It was 60 years ago yesterday that the nation heaved an enormous collective sigh of relief. The largest clinical trial for a vaccine in history had concluded, the data had been collected and analyzed, and the results were announced on April 12, 1955, coincidentally the ten-year anniversary of polio sufferer Franklin D. Roosevelt’s death: Jonas Salk‘s inactivated polio vaccine was “safe, effective and potent.”
“People were hugging in the streets, kids were let out of school, Salk was invited to the White House where Eisenhower broke down in tears thanking him – it was really this shining moment of great faith in science and in medical research,” said David Oshinsky, the director of the Division of Medical Humanities at NYU Langone Medical Center and the Pulitzer-prize winning author of Polio: An American Story. “The nation went into this extraordinary, almost unprecedented celebration short of anything but the end of the world war.”
Later that afternoon, the federal government licensed the vaccine for use – the very same day the trial’s conclusions were announced.
“There was great pressure because the polio season was at hand,” Salk’s son, Peter Salk, M.D., president of the Jonas Salk Legacy Foundation, told me. Polio season generally started in May and ran through the summer. “People were terrified. This disease struck without warning, and there was no way of predicting who was going to get it and who wasn’t. The predominant effect of this announcement was a lifting of fear. It was seen as an absolute miracle and blessing.”
What many may not realize is that the polio vaccine was not Salk’s first. He was inspired to invent a vaccine with an inactivated virus, as opposed to a weakened, or attenuated, live virus, when he heard in a lecture during medical training that it couldn’t be done. “That was the dogma of the time,” his son said. But with his colleague Thomas Francis, Salk proved that dogma wrong by inventing the first inactivated viral vaccine – the influenza vaccine, the same one that gave rise to all of today’s inactivated flu vaccines. Then shortly after Salk took a position at the University of Pittsburgh, the March of Dimes approached him about beginning research on polio.
Salk began that research in 1948, discovered there were three strains, and had an experimental trivalent solution by 1952. During the first safety trials from May 1953 through March 1954, Salk administered the vaccine to more than 5,300 individuals, including himself, his wife and his three sons. No one experienced bad side effects, and blood tests revealed antibodies against the disease. The massive field trial began the following month with more than 1.8 million first, second and third graders – “Polio Pioneers” – in 44 states and well over a quarter million field volunteers. At an estimated cost of $7.5 million, the field trial was bankrolled by the March of Dimes with thousands of individual donations. (You might call it the first crowd-funded vaccine trial.)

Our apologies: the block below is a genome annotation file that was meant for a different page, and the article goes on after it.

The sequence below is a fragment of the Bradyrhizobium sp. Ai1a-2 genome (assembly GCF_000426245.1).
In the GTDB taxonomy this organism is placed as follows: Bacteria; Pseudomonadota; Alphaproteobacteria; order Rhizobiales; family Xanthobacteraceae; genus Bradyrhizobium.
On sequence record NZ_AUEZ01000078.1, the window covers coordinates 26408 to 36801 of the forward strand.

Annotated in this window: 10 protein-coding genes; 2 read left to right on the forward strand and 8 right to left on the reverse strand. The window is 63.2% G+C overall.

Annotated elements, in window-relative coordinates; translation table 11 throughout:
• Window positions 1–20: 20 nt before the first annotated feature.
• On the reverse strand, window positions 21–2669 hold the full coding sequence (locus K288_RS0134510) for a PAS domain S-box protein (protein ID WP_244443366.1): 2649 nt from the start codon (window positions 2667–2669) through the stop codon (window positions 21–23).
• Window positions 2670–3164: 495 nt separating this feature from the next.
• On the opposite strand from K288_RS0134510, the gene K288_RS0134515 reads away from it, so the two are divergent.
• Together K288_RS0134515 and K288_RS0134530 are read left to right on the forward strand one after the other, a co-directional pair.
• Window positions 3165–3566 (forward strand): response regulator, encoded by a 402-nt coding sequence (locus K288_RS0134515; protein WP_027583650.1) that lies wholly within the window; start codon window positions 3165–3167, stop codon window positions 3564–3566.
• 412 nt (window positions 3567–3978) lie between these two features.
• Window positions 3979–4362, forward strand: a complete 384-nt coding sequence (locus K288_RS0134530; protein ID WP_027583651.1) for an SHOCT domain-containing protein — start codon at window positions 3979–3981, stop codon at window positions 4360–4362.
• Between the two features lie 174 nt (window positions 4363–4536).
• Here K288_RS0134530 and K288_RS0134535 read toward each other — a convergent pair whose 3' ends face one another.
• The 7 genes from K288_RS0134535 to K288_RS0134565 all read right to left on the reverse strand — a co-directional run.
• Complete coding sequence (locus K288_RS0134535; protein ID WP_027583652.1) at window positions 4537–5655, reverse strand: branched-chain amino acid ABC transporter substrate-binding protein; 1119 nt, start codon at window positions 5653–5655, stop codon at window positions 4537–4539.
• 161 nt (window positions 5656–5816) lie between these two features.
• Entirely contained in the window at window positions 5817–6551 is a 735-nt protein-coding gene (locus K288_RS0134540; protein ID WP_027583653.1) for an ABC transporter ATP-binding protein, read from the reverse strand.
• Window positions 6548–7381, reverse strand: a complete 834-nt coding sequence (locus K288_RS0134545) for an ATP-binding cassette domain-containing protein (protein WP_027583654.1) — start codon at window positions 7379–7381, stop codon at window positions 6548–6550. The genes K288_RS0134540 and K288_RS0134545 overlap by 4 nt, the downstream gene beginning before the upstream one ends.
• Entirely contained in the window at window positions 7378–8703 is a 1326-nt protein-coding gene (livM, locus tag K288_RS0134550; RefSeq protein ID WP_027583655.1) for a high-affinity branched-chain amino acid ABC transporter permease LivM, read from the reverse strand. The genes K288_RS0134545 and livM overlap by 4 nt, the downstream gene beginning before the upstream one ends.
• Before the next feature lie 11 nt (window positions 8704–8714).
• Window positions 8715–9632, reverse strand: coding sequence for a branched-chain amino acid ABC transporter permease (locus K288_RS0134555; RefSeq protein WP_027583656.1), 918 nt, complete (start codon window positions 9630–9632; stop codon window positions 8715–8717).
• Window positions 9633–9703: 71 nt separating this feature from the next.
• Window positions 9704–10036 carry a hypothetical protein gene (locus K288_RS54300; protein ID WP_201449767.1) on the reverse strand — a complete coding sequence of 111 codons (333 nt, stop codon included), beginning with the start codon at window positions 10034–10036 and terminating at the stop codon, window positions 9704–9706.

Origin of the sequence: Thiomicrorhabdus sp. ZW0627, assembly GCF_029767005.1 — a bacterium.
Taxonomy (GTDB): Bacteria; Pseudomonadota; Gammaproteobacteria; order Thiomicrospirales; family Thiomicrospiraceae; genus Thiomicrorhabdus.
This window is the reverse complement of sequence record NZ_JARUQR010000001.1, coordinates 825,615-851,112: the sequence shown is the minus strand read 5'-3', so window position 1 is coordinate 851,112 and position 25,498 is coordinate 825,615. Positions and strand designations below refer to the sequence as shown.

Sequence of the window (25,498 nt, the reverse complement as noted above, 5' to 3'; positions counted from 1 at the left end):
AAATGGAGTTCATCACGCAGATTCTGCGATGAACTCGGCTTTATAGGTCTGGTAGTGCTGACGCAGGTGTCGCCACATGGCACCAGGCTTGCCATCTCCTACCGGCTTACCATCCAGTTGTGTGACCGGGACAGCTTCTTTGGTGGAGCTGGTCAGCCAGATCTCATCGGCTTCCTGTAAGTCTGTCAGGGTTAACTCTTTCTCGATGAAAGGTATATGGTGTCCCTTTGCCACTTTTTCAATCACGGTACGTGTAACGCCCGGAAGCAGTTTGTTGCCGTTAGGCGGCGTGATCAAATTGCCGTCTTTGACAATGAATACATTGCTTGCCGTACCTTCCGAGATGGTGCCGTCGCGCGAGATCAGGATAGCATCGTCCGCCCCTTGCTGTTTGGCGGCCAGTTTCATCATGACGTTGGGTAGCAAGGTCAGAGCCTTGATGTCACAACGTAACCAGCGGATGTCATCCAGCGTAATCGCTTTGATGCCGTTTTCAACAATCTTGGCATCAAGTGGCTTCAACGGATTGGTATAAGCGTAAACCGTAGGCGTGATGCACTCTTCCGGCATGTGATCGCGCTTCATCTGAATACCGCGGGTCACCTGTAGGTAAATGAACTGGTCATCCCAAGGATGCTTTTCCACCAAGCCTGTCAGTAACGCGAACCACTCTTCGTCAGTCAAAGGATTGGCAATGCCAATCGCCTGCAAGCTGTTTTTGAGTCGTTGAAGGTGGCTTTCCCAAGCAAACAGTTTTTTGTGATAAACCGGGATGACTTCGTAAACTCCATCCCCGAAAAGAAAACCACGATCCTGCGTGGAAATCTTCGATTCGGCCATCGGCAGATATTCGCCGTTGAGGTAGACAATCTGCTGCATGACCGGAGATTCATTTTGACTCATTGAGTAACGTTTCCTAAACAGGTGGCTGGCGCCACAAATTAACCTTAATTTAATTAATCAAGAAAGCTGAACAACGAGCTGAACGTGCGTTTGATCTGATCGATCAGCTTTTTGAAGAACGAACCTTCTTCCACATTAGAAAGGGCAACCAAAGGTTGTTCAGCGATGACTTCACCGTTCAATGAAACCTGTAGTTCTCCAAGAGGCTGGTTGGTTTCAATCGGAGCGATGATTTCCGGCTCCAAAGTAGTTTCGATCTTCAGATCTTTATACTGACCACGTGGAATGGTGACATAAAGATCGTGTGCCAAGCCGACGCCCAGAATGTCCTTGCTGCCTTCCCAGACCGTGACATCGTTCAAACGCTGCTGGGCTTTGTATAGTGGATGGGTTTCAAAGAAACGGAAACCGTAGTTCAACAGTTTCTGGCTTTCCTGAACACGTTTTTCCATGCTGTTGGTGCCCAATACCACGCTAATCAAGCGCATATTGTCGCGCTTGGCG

Until the morning of April 12, Salk himself did not know the trial’s results, which his colleague Francis had completed and kept secret. Salk was nervous, his son said. “There had been a lot of pressure from the March of Dimes to make this a reality because it was such a hugely frightening disease,” Peter Salk explained. Among almost 52,000 cases in 1952, for example, 21,000 resulted in paralysis. In addition, the U.S. government had recommended at the last minute before the trial that Merthiolate be added to the vaccine. Popularly called “monkey blood” back then, this deep red liquid was a mercury and sodium tincture used by moms and grandmothers everywhere to kill bacteria on cuts and scrapes. Adding it to the vaccine would kill any bacteria or fungi in the vials. Today, this preservative is better known by its generic name, thimerosal. Salk had not had time to test the vaccine’s effectiveness with the preservative and worried about whether it would decrease the formulation’s immunogenicity, the ability to induce an immune response.
It turned out he had no cause for concern. Where the vaccine was compared against no vaccine, it was 60 to 80 percent effective against paralytic polio. When compared to the placebo (Medium 199, the solution used to grow the virus), the vaccine was 80 to 90 percent effective. No polio cases or fatal side effects occurred, and only a few allergic reactions occurred. Just six years later, the rate of polio had dropped 96 percent.
Dr. Jonas Salk is shown holding two bottles containing a culture used to grow the polio vaccines, in the 1950s. (AP Photo)
The incongruity between then and now is difficult to ignore.
“I think my father’s head would be spinning,” Salk said about some attitudes toward vaccines today. “Back then, people looked to science and scientists to be helping and creating things that we needed and wanted. The advent of the vaccine against polio was greeted with such relief, and the contrast couldn’t be greater with the way people are viewing vaccines today. To think of vaccines as being an intrusion instead of a blessing just wouldn’t be on par with the thinking those decades ago.”